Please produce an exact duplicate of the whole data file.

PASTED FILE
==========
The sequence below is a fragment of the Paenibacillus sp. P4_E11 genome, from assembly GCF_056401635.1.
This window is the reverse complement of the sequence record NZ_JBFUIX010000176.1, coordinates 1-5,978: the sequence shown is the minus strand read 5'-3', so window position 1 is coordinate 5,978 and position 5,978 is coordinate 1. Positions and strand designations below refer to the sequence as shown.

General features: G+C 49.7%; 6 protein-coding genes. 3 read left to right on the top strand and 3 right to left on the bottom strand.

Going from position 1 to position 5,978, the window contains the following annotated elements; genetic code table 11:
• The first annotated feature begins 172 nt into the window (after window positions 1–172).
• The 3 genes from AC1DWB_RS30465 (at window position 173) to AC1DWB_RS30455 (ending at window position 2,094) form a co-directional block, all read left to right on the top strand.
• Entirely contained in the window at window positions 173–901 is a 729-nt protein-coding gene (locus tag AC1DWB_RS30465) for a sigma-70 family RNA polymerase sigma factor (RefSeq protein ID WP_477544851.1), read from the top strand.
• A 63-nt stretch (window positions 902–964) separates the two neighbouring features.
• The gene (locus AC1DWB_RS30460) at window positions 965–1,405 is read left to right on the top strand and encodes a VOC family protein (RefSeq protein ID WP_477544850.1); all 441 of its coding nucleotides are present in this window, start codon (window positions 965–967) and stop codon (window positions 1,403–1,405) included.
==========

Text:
The sequence below is a fragment of the Paenibacillus sp. P4_E11 genome, from assembly GCF_056401635.1.
This window is the reverse complement of the sequence record NZ_JBFUIX010000176.1, coordinates 1-5,978: the sequence shown is the minus strand read 5'-3', so window position 1 is coordinate 5,978 and position 5,978 is coordinate 1. Positions and strand designations below refer to the sequence as shown.

General features: G+C 49.7%; 6 protein-coding genes. 3 read left to right on the top strand and 3 right to left on the bottom strand.

Going from position 1 to position 5,978, the window contains the following annotated elements; genetic code table 11:
• The first annotated feature begins 172 nt into the window (after window positions 1–172).
• The 3 genes from AC1DWB_RS30465 (at window position 173) to AC1DWB_RS30455 (ending at window position 2,094) form a co-directional block, all read left to right on the top strand.
• Entirely contained in the window at window positions 173–901 is a 729-nt protein-coding gene (locus tag AC1DWB_RS30465) for a sigma-70 family RNA polymerase sigma factor (RefSeq protein ID WP_477544851.1), read from the top strand.
• A 63-nt stretch (window positions 902–964) separates the two neighbouring features.
• The gene (locus AC1DWB_RS30460) at window positions 965–1,405 is read left to right on the top strand and encodes a VOC family protein (RefSeq protein ID WP_477544850.1); all 441 of its coding nucleotides are present in this window, start codon (window positions 965–967) and stop codon (window positions 1,403–1,405) included.